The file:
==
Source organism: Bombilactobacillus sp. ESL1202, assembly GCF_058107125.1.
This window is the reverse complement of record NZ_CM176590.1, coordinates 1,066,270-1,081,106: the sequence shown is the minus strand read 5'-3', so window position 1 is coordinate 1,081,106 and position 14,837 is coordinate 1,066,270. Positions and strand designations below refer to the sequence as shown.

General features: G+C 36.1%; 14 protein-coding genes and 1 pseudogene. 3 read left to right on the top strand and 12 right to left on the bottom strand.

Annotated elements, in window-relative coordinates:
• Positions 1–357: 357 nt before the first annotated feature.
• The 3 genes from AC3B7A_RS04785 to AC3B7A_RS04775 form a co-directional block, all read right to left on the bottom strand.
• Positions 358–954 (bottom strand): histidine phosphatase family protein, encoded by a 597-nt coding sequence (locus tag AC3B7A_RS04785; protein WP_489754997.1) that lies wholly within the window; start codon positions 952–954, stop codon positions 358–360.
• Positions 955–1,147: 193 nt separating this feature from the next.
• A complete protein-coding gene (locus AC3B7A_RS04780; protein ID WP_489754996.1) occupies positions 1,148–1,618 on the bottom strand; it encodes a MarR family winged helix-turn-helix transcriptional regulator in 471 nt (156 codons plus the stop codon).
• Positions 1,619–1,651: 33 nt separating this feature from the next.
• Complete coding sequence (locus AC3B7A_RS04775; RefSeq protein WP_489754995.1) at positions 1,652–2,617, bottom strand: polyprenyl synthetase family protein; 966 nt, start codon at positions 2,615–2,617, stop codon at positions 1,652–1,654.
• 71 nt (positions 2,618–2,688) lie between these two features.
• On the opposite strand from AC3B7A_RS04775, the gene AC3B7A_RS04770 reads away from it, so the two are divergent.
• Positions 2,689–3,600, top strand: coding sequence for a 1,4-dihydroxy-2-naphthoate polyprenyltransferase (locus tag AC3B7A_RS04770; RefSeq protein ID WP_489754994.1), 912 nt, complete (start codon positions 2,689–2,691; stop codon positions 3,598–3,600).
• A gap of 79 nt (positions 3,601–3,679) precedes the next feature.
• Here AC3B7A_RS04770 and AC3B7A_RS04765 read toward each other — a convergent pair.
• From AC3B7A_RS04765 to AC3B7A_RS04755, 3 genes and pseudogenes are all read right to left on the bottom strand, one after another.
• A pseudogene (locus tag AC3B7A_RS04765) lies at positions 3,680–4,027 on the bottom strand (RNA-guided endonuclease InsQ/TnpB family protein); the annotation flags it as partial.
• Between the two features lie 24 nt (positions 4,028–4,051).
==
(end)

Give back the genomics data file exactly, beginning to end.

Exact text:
Source organism: Bombilactobacillus sp. ESL1202, assembly GCF_058107125.1.
This window is the reverse complement of record NZ_CM176590.1, coordinates 1,066,270-1,081,106: the sequence shown is the minus strand read 5'-3', so window position 1 is coordinate 1,081,106 and position 14,837 is coordinate 1,066,270. Positions and strand designations below refer to the sequence as shown.

General features: G+C 36.1%; 14 protein-coding genes and 1 pseudogene. 3 read left to right on the top strand and 12 right to left on the bottom strand.

Annotated elements, in window-relative coordinates:
• Positions 1–357: 357 nt before the first annotated feature.
• The 3 genes from AC3B7A_RS04785 to AC3B7A_RS04775 form a co-directional block, all read right to left on the bottom strand.
• Positions 358–954 (bottom strand): histidine phosphatase family protein, encoded by a 597-nt coding sequence (locus tag AC3B7A_RS04785; protein WP_489754997.1) that lies wholly within the window; start codon positions 952–954, stop codon positions 358–360.
• Positions 955–1,147: 193 nt separating this feature from the next.
• A complete protein-coding gene (locus AC3B7A_RS04780; protein ID WP_489754996.1) occupies positions 1,148–1,618 on the bottom strand; it encodes a MarR family winged helix-turn-helix transcriptional regulator in 471 nt (156 codons plus the stop codon).
• Positions 1,619–1,651: 33 nt separating this feature from the next.
• Complete coding sequence (locus AC3B7A_RS04775; RefSeq protein WP_489754995.1) at positions 1,652–2,617, bottom strand: polyprenyl synthetase family protein; 966 nt, start codon at positions 2,615–2,617, stop codon at positions 1,652–1,654.
• 71 nt (positions 2,618–2,688) lie between these two features.
• On the opposite strand from AC3B7A_RS04775, the gene AC3B7A_RS04770 reads away from it, so the two are divergent.
• Positions 2,689–3,600, top strand: coding sequence for a 1,4-dihydroxy-2-naphthoate polyprenyltransferase (locus tag AC3B7A_RS04770; RefSeq protein ID WP_489754994.1), 912 nt, complete (start codon positions 2,689–2,691; stop codon positions 3,598–3,600).
• A gap of 79 nt (positions 3,601–3,679) precedes the next feature.
• Here AC3B7A_RS04770 and AC3B7A_RS04765 read toward each other — a convergent pair.
• From AC3B7A_RS04765 to AC3B7A_RS04755, 3 genes and pseudogenes are all read right to left on the bottom strand, one after another.
• A pseudogene (locus tag AC3B7A_RS04765) lies at positions 3,680–4,027 on the bottom strand (RNA-guided endonuclease InsQ/TnpB family protein); the annotation flags it as partial.
• Between the two features lie 24 nt (positions 4,028–4,051).